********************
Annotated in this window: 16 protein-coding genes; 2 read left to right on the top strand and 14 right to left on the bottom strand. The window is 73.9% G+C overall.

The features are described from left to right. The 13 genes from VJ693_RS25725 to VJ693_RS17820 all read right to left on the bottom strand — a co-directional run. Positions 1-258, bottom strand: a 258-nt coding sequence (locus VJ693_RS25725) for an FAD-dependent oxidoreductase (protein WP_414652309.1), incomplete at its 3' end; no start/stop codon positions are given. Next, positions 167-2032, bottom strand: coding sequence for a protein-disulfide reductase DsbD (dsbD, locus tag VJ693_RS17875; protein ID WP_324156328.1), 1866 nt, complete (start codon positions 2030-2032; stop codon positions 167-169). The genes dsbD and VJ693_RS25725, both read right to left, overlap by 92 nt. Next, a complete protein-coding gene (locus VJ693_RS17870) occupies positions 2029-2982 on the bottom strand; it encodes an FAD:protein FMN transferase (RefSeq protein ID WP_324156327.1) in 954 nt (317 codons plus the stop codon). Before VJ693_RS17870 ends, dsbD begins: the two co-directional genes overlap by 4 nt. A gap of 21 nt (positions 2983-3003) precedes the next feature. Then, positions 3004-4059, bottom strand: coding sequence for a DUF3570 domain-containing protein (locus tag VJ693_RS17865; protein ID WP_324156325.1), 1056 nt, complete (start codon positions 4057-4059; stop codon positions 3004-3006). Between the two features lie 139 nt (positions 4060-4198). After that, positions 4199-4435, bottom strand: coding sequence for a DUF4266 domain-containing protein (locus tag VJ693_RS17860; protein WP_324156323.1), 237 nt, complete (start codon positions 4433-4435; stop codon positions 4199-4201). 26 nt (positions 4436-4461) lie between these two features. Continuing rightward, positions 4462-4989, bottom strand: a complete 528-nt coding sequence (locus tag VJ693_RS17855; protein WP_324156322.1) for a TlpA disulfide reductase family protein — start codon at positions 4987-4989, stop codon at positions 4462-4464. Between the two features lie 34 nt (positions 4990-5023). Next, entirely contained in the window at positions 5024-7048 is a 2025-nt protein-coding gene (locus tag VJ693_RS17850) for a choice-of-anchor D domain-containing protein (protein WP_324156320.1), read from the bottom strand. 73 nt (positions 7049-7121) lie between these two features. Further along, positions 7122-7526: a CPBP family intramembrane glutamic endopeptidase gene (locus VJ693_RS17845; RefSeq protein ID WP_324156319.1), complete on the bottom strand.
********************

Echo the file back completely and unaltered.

Annotated in this window: 16 protein-coding genes; 2 read left to right on the top strand and 14 right to left on the bottom strand. The window is 73.9% G+C overall.

The features are described from left to right. The 13 genes from VJ693_RS25725 to VJ693_RS17820 all read right to left on the bottom strand — a co-directional run. Positions 1-258, bottom strand: a 258-nt coding sequence (locus VJ693_RS25725) for an FAD-dependent oxidoreductase (protein WP_414652309.1), incomplete at its 3' end; no start/stop codon positions are given. Next, positions 167-2032, bottom strand: coding sequence for a protein-disulfide reductase DsbD (dsbD, locus tag VJ693_RS17875; protein ID WP_324156328.1), 1866 nt, complete (start codon positions 2030-2032; stop codon positions 167-169). The genes dsbD and VJ693_RS25725, both read right to left, overlap by 92 nt. Next, a complete protein-coding gene (locus VJ693_RS17870) occupies positions 2029-2982 on the bottom strand; it encodes an FAD:protein FMN transferase (RefSeq protein ID WP_324156327.1) in 954 nt (317 codons plus the stop codon). Before VJ693_RS17870 ends, dsbD begins: the two co-directional genes overlap by 4 nt. A gap of 21 nt (positions 2983-3003) precedes the next feature. Then, positions 3004-4059, bottom strand: coding sequence for a DUF3570 domain-containing protein (locus tag VJ693_RS17865; protein ID WP_324156325.1), 1056 nt, complete (start codon positions 4057-4059; stop codon positions 3004-3006). Between the two features lie 139 nt (positions 4060-4198). After that, positions 4199-4435, bottom strand: coding sequence for a DUF4266 domain-containing protein (locus tag VJ693_RS17860; protein WP_324156323.1), 237 nt, complete (start codon positions 4433-4435; stop codon positions 4199-4201). 26 nt (positions 4436-4461) lie between these two features. Continuing rightward, positions 4462-4989, bottom strand: a complete 528-nt coding sequence (locus tag VJ693_RS17855; protein WP_324156322.1) for a TlpA disulfide reductase family protein — start codon at positions 4987-4989, stop codon at positions 4462-4464. Between the two features lie 34 nt (positions 4990-5023). Next, entirely contained in the window at positions 5024-7048 is a 2025-nt protein-coding gene (locus tag VJ693_RS17850) for a choice-of-anchor D domain-containing protein (protein WP_324156320.1), read from the bottom strand. 73 nt (positions 7049-7121) lie between these two features. Further along, positions 7122-7526: a CPBP family intramembrane glutamic endopeptidase gene (locus VJ693_RS17845; RefSeq protein ID WP_324156319.1), complete on the bottom strand.